In the Middle Ages, the Arch was incorporated into the town walls, which have since disappeared and the Arch was restored in the 19th century. At the time of my visit (September 2011) the Arc was undergoing further renovation.
Orange's Arc de Triomphe (in tandem with its remarkable amphitheatre) have justified the town being granted UNESCO World Heritage status on the basis of its outstanding Roman heritage.
The huge statue of Imperior August in height of 3,5 meters is installed in a niche of a wall. There are concerts and opera representations in summer here.
You can watch my 1 min 34 sec Video Orange out of my Youtube channel.
- Historical Travel
- Theater Travel
Even to the artistically challenged among us, it's not hard to appreciate why artists such as Van Gogh and Gaugin gravitated to Provence to experience the uniquely beautiful light.
As ever, try to avoid photographing in the middle of the day when the bright light has a tendency to make things look 'flatter'. What you're after are those glorious glowing tones of early morning and late afternoon that make everything look even more picturesque ... especially appealing over the rim of your sundowner glass!
Given that everything was closed by the time that we managed to drag ourselves from the Roman amphitheatre, I regret that I can't tell you much about the Protestant Tower in Orange except that it's picturesque!
The reference to 'Protestant' does interest me, however, since it is somewhat of an anomaly in a dominantly Catholic part of the world. Orange was originally a Carolingian fiefdom (a period in which Holy Roman Emperor and All Round Superman of the Dark Ages, Charlemagne, was the dominant figure) and the Dukes of Orange can trace their origins back to the 12th century with the legendary Rimbaud (see my other travel tip). Due to political manoeuvering and strategic marriages that I won't even begin to try and explain - largely because I don't understand them myself - the House of Orange triumphed against the Spanish and gained control of the newly independent United provinces of Holland in 1648. This established a dynasty that not only rules the Netherlands to this day, but also spawned William III of Holland, who - along with his wife Mary - ascended the British throne in 1689 after the prospect of more Catholic monarchs of the Stuart dynasty proved too unpalatable for the British Parliament.
Somewhere along the line, someone seems to have swapped religious horses, as by the mid 1500s the House of Orange was already resolutely Protestant.
Triviologists will immediately spot the link to the Orangemen of Ulster (in Northern Ireland), who are staunch Protestants and owe their name to having been supporters of William of Orange's claim to the British throne.
P.S. Confused? I am too! I think that this tip needs to come with its own atlas!
Entrance to the Roman theatre at Orange includes the hire of self-guided audiotour equipment, and, as with the audiotours of the Palais des Papes in Avignon, the quality of the commentary is outstanding.
Whilst I think it's a pity that conventional tour guides have inevitably lost out in the wake of this development, from a tourist's point of view, it is a real bonus to be able to do the tour at your own pace and to customise your tour to include only what aspects interest you ... plus the added bonus of commentary from a fluent English speaker.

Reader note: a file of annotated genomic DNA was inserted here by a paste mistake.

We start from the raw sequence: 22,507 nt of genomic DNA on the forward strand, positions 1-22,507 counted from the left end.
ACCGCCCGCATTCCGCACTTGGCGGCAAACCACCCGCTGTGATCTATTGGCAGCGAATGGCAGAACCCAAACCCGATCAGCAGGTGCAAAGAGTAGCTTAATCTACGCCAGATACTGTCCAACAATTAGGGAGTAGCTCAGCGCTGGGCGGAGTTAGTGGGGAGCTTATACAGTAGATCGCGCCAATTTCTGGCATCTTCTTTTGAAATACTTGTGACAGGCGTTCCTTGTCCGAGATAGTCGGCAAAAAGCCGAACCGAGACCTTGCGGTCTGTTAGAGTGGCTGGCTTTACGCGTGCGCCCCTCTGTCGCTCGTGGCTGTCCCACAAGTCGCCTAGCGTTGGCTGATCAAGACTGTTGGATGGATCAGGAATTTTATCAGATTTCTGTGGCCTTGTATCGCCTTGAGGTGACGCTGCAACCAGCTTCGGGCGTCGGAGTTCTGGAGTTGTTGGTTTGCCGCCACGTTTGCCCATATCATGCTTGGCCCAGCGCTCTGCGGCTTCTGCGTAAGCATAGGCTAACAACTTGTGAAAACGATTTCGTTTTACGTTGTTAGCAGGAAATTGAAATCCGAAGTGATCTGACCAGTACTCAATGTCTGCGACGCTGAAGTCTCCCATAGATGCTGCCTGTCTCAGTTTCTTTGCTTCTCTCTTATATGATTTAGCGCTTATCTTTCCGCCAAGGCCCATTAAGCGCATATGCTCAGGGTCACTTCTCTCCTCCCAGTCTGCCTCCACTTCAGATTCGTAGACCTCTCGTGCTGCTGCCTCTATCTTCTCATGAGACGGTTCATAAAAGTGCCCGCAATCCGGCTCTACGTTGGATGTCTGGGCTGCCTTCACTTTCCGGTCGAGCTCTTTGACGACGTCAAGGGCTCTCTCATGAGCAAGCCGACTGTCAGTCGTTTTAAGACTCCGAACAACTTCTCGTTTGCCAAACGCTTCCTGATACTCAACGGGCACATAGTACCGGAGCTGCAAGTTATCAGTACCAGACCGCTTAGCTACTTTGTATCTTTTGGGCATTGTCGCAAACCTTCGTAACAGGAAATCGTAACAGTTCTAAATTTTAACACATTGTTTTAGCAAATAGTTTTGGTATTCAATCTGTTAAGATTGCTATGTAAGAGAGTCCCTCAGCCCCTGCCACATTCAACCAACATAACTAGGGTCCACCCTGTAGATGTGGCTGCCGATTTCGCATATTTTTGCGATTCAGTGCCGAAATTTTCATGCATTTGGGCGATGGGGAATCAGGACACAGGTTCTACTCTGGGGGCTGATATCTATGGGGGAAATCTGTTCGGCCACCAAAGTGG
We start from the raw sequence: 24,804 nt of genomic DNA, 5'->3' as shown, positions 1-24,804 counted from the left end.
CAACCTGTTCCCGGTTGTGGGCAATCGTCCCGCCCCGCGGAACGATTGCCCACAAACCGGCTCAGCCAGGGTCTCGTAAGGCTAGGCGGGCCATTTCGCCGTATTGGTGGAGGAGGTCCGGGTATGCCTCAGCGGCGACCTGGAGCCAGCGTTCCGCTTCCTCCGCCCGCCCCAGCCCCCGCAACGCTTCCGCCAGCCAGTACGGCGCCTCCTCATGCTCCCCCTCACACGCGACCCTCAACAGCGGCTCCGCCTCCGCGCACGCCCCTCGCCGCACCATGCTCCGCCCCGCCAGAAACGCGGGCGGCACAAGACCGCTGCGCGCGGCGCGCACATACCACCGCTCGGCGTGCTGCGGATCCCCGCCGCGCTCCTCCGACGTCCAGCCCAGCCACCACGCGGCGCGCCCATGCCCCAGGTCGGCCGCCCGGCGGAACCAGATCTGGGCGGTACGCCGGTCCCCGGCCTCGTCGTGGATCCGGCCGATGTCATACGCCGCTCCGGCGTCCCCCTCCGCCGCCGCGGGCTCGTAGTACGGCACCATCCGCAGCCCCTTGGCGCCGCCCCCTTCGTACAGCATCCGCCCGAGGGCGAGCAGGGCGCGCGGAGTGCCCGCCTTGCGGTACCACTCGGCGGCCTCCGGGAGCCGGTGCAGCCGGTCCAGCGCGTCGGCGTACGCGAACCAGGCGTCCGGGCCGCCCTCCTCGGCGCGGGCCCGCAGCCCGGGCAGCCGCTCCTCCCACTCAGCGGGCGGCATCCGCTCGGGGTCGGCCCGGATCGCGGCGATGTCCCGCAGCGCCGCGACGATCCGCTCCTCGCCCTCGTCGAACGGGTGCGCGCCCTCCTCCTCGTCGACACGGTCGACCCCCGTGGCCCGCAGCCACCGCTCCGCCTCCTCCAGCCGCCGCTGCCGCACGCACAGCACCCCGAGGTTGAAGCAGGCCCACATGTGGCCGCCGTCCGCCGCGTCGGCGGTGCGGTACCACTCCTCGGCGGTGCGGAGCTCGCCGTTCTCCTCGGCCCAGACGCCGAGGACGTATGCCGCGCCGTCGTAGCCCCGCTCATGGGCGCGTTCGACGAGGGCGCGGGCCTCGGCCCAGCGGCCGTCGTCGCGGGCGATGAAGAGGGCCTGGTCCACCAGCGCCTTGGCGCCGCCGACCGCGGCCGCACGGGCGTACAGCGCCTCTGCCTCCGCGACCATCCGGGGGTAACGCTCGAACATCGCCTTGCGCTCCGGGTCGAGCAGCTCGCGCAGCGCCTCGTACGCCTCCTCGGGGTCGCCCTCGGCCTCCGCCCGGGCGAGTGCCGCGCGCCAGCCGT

One added quirky aspect of this tour is that a couple of the little rooms under the stands that would have been originally set aside for the wealthy to retire to have been rigged up to provide a 'virtual' visual experience of the types of entertainment that have been offered at this venue over the past two millenia. I have to confess that the charms of Roman theatre went completely over my head (very odd indeed!), but I would dearly have loved to have been there for the psychedelic 70s concerts featuring Tangerine Dream and other artists whose drug and alcohol-induced states probably mean that they have little (if any) recollection of the events other than the ensuing hangovers!
I had long wondered how the audience kept their attention on the stage when they were gazing past the actors into the middle distance beyond, and to experience a Roman theatre the way it would have been when it was operational was an utterly different – and altogether more atmospheric - experience.
The presence of a postscaenium (stage wall) behind the stage area lends an unexpected sense of intimacy of the theatre, as well as assisting the acoustics. The stage wall also importantly provided a structure that could be used to support both props for the performance and awnings to lend shade for both artists and audience. Interestingly, although stage walls were common features of Roman theatres, Greek theatres tended not to bother with them.
Orange is the only Roman theatre in Europe that has an intact stage wall: there are two others - one at Aspendos in Turkey and another at Bosra in Syria - but obviously these are considerably less accessible for the average tourist.
The wall is very impressive from inside the theatre, but it's only once you see it from outside that you fully appreciate the grand scale on which it was constructed. It is 103m long and 37m high (about 340 x 100 feet in old money) and was splendidly described by Louis XIV - clearly a man with an ear for a soundbite - as, "The finest wall in my kingdom”. And finally having seen it for myself, I'd tend to agree!
Our only mistake in visiting Orange is that we could only spare half a day and we simply didn't anticipate how much time would be consumed by the spellbinding amphitheatre: this gorgeous town really deserves a full day of your time to appreciate it fully.
As a result, the other museums and tourist attractions were closed by the time that we emerged, including the Church of St Florent, patron saint of Provence', where several of the princes of Baux - who ruled Orange in the Middle Ages - are buried.
The exterior dates back to 1440 and has a very unusual unadorned 'low rise' architectural style. I can't ever recall seeing a building that looked quite like it, and I'd be intrigued to know whether the interior is similarly plain and angular.
Those who have read some of my other European pages will know that I have a passion for gargoyles ... the more grotesque, the better!
This may not be a gargoyle, but being a griffin, it's almost as good. This quirky fountain is situated on the main road between the old town in Orange and the railway station - look for him on your right hand side.
The west side is essentially a four pillared Corinthian narrow side with three panels each with a groups of three tall warriors. The upper warrior in each section holds above his head two shields and in addition two hold standards which have boars on them. The lower pairs of warriors are somewhat worn. Above this is a frieze of pairs of fighters which originally went completely around the Arch. Stlll higher on the west side are two splendid sirens with elaborately coiled bodies and flat fish tails.
- Family Travel